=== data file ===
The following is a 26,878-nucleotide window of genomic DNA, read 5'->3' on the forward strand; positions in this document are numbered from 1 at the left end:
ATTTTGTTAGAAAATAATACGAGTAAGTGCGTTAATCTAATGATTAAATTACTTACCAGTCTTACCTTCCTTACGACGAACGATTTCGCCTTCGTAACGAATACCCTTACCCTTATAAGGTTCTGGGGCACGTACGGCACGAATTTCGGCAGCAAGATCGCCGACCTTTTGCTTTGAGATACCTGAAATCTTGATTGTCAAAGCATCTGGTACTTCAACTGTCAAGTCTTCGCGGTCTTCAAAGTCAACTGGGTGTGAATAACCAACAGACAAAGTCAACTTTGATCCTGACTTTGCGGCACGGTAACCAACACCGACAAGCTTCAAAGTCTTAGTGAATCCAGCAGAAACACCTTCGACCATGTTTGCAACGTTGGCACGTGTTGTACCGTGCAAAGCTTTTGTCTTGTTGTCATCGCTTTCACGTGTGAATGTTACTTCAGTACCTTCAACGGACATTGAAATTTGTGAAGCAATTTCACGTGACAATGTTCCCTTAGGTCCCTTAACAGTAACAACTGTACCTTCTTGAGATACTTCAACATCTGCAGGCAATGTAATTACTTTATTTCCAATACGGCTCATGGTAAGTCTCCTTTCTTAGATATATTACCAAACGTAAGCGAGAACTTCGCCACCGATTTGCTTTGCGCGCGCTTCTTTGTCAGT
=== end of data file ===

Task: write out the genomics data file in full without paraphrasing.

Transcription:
The following is a 26,878-nucleotide window of genomic DNA, read 5'->3' on the forward strand; positions in this document are numbered from 1 at the left end:
ATTTTGTTAGAAAATAATACGAGTAAGTGCGTTAATCTAATGATTAAATTACTTACCAGTCTTACCTTCCTTACGACGAACGATTTCGCCTTCGTAACGAATACCCTTACCCTTATAAGGTTCTGGGGCACGTACGGCACGAATTTCGGCAGCAAGATCGCCGACCTTTTGCTTTGAGATACCTGAAATCTTGATTGTCAAAGCATCTGGTACTTCAACTGTCAAGTCTTCGCGGTCTTCAAAGTCAACTGGGTGTGAATAACCAACAGACAAAGTCAACTTTGATCCTGACTTTGCGGCACGGTAACCAACACCGACAAGCTTCAAAGTCTTAGTGAATCCAGCAGAAACACCTTCGACCATGTTTGCAACGTTGGCACGTGTTGTACCGTGCAAAGCTTTTGTCTTGTTGTCATCGCTTTCACGTGTGAATGTTACTTCAGTACCTTCAACGGACATTGAAATTTGTGAAGCAATTTCACGTGACAATGTTCCCTTAGGTCCCTTAACAGTAACAACTGTACCTTCTTGAGATACTTCAACATCTGCAGGCAATGTAATTACTTTATTTCCAATACGGCTCATGGTAAGTCTCCTTTCTTAGATATATTACCAAACGTAAGCGAGAACTTCGCCACCGATTTGCTTTGCGCGCGCTTCTTTGTCAGT